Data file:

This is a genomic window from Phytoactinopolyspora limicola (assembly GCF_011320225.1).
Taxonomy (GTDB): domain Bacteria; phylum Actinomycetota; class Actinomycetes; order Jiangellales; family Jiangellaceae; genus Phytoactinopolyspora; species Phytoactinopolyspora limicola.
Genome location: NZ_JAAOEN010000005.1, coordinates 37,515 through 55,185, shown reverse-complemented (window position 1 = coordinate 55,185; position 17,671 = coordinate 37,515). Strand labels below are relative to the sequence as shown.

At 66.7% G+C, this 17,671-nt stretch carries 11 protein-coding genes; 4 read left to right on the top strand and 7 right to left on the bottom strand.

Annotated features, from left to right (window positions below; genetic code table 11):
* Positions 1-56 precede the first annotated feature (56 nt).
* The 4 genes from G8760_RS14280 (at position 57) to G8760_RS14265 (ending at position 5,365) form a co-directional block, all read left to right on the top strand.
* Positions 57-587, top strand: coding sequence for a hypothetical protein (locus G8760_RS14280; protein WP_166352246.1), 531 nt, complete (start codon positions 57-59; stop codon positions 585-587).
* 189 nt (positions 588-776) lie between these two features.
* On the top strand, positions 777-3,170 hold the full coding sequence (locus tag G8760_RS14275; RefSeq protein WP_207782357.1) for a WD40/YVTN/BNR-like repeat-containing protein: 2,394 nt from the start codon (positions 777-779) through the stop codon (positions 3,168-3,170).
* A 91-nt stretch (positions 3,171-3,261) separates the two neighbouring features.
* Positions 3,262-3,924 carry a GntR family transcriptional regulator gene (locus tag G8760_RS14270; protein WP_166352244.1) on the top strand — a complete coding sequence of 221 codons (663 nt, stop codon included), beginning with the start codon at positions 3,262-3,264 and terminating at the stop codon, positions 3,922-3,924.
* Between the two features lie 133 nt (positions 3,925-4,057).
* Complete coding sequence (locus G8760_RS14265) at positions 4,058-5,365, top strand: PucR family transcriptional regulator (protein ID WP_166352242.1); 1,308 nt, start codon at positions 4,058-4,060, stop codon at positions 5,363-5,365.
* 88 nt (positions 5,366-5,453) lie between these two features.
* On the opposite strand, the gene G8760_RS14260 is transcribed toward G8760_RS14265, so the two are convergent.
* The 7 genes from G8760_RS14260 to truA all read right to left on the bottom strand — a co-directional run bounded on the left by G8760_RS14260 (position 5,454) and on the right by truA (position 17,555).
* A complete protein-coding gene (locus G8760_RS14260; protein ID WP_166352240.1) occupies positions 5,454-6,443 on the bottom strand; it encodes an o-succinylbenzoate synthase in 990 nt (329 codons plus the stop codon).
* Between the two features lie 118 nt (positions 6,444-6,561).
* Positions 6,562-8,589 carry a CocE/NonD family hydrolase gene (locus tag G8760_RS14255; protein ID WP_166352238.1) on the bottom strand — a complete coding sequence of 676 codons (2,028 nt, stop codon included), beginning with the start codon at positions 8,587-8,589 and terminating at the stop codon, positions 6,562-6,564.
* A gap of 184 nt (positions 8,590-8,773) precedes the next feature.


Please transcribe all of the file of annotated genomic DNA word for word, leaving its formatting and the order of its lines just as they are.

This is a genomic window from Phytoactinopolyspora limicola (assembly GCF_011320225.1).
Taxonomy (GTDB): domain Bacteria; phylum Actinomycetota; class Actinomycetes; order Jiangellales; family Jiangellaceae; genus Phytoactinopolyspora; species Phytoactinopolyspora limicola.
Genome location: NZ_JAAOEN010000005.1, coordinates 37,515 through 55,185, shown reverse-complemented (window position 1 = coordinate 55,185; position 17,671 = coordinate 37,515). Strand labels below are relative to the sequence as shown.

At 66.7% G+C, this 17,671-nt stretch carries 11 protein-coding genes; 4 read left to right on the top strand and 7 right to left on the bottom strand.

Annotated features, from left to right (window positions below; genetic code table 11):
* Positions 1-56 precede the first annotated feature (56 nt).
* The 4 genes from G8760_RS14280 (at position 57) to G8760_RS14265 (ending at position 5,365) form a co-directional block, all read left to right on the top strand.
* Positions 57-587, top strand: coding sequence for a hypothetical protein (locus G8760_RS14280; protein WP_166352246.1), 531 nt, complete (start codon positions 57-59; stop codon positions 585-587).
* 189 nt (positions 588-776) lie between these two features.
* On the top strand, positions 777-3,170 hold the full coding sequence (locus tag G8760_RS14275; RefSeq protein WP_207782357.1) for a WD40/YVTN/BNR-like repeat-containing protein: 2,394 nt from the start codon (positions 777-779) through the stop codon (positions 3,168-3,170).
* A 91-nt stretch (positions 3,171-3,261) separates the two neighbouring features.
* Positions 3,262-3,924 carry a GntR family transcriptional regulator gene (locus tag G8760_RS14270; protein WP_166352244.1) on the top strand — a complete coding sequence of 221 codons (663 nt, stop codon included), beginning with the start codon at positions 3,262-3,264 and terminating at the stop codon, positions 3,922-3,924.
* Between the two features lie 133 nt (positions 3,925-4,057).
* Complete coding sequence (locus G8760_RS14265) at positions 4,058-5,365, top strand: PucR family transcriptional regulator (protein ID WP_166352242.1); 1,308 nt, start codon at positions 4,058-4,060, stop codon at positions 5,363-5,365.
* 88 nt (positions 5,366-5,453) lie between these two features.
* On the opposite strand, the gene G8760_RS14260 is transcribed toward G8760_RS14265, so the two are convergent.
* The 7 genes from G8760_RS14260 to truA all read right to left on the bottom strand — a co-directional run bounded on the left by G8760_RS14260 (position 5,454) and on the right by truA (position 17,555).
* A complete protein-coding gene (locus G8760_RS14260; protein ID WP_166352240.1) occupies positions 5,454-6,443 on the bottom strand; it encodes an o-succinylbenzoate synthase in 990 nt (329 codons plus the stop codon).
* Between the two features lie 118 nt (positions 6,444-6,561).
* Positions 6,562-8,589 carry a CocE/NonD family hydrolase gene (locus tag G8760_RS14255; protein ID WP_166352238.1) on the bottom strand — a complete coding sequence of 676 codons (2,028 nt, stop codon included), beginning with the start codon at positions 8,587-8,589 and terminating at the stop codon, positions 6,562-6,564.
* A gap of 184 nt (positions 8,590-8,773) precedes the next feature.